Second, it is critical to stop this conflict from morphing from a political struggle that can be resolved, into a religious clash poisoned by irreconcilable differences. The recent Temple Mount/Haram al-Sharif agreement to place cameras around the area to ensure adherence to mutually agreed standards is a useful first step in dealing with this particularly sensitive piece of real estate, and a nod to the idea that space can be peacefully shared between Jews and Muslims. This message needs to be promoted not only in the shared spaces of Jerusalem, but also via more constructive language from political and civil society leaders on both sides.
Interfaith efforts that engage religious leaders with legitimacy in their communities are a vital tool here, and should be encouraged. The Jerusalem office of Search for Common Ground, a grantee of the United States Institute of Peace, provides one such example. In partnership with the Jerusalem Intercultural Center, they are working to create a committee of Jewish, Muslim, and Christian leaders to jointly address interfaith friction on Mount Zion, a potential model for cooperation around other sites holy to different religions.
Third, practical steps are urgently needed to raise the quality of life for Palestinians in the West Bank, Gaza, and East Jerusalem. Gaza, for example, has the highest unemployment rate in the world, and 75 percent of Palestinians in East Jerusalem are now, according to May figures from The Association for Civil Rights in Israel, reportedly living below the poverty line.
Efforts at political progress, therefore, must be matched by robust measures to change economic conditions. In East Jerusalem, this includes greater access to decent jobs, housing, and education. In the West Bank, it includes loosening restrictions on access to land, water, and energy. In Gaza, it includes finally rebuilding destroyed housing and opening up trade. The Israeli government, the Palestinian Authority, the international community, and the business sector all have vital roles to play here.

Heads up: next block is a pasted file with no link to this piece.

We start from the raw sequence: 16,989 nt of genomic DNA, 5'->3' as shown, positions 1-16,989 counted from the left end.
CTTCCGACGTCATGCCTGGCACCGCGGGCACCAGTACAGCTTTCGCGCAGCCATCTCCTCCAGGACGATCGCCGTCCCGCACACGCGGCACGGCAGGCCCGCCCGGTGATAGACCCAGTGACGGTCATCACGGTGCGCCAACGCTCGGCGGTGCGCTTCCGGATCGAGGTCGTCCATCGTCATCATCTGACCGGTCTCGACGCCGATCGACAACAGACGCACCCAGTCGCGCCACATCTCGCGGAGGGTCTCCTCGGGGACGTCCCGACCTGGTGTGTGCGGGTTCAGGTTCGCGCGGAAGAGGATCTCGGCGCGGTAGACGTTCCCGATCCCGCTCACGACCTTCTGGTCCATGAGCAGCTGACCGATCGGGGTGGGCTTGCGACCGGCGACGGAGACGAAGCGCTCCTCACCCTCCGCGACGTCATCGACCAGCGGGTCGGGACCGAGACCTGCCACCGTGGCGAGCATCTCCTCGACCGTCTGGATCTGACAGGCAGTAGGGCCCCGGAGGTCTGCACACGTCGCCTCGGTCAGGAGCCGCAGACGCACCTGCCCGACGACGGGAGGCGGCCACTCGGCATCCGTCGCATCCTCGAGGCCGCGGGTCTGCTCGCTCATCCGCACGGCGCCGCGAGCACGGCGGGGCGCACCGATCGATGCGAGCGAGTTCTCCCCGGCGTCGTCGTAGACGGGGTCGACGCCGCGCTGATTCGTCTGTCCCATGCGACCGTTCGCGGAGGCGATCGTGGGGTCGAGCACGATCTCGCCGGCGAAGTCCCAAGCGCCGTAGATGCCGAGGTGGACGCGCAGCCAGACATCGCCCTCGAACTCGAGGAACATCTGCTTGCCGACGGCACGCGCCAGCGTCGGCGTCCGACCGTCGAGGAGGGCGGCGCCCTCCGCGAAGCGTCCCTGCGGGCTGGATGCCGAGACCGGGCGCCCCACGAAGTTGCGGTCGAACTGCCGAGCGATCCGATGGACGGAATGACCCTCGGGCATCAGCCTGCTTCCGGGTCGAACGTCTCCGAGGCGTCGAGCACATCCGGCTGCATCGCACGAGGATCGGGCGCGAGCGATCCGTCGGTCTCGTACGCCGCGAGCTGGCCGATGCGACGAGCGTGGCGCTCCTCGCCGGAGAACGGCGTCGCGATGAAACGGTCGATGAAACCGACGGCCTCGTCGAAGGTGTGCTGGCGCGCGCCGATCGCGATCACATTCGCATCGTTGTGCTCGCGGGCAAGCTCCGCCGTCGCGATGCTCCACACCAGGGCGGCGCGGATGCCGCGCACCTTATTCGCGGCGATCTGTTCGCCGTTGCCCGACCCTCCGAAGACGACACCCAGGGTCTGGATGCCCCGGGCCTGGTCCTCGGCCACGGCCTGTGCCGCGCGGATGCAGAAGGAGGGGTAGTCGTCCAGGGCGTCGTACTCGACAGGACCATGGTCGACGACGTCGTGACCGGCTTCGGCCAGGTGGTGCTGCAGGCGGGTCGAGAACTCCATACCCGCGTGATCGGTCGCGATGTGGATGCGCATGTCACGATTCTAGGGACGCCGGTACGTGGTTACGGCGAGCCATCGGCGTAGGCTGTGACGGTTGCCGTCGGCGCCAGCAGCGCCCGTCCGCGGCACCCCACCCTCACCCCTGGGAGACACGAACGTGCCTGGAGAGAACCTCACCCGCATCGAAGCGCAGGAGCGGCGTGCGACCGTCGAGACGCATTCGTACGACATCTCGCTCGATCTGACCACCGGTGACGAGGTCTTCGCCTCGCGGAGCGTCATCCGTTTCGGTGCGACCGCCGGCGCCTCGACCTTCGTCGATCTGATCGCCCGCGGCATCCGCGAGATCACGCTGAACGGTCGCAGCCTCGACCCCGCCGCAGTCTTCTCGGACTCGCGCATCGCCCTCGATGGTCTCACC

Finally, a consistent theme I heard from Israelis and Palestinians was the crucial need for U.S. government leadership in helping both sides focus again on the way forward, and the dangerous risk of waiting two years for another U.S. administration to take up the challenge. While Obama has indicated in recent days that a push to new negotiations is not in the cards, his discussions with Netanyahu on the question of maintaining momentum towards a two-state solution is a move in the right direction.
In the absence of negotiations, the United States should not just articulate its interest in a two-state end game, but should exert its significant influence with both parties to prevent actions that foreclose that option and to take meaningful steps on the ground that move toward this goal. In this vein, it is imperative that the United States reinforce its long-held position that the continuing growth of settlements poses a serious obstacle to the eventual achievement of a two-state solution.
With the broader region consumed by wars in Syria, Iraq, Yemen, and Libya, as well as the massive outflow of refugees to Europe, and the viral terrorism of the Islamic State, the Israeli-Palestinian conflict has a hard time competing for attention and resources. But the failure of the United States and its allies to act will only lead to escalating cycles of desperation and violence that will surely require even greater international attention and resources later, while also eroding any potential to resolve the conflict in the longer term. Absent a political horizon to replace the current despair, the path ahead will look increasingly grim.
Photo credit: SAID KHATIB/AFP/Getty Images
Correction, Nov. 13, 2015: White House officials spoke to reporters in advance of Israeli Prime Minister Benjamin Netanyahu’s U.S. visit on Nov. 6. A previous version of this article stated that the conference call had occurred on Nov. 5.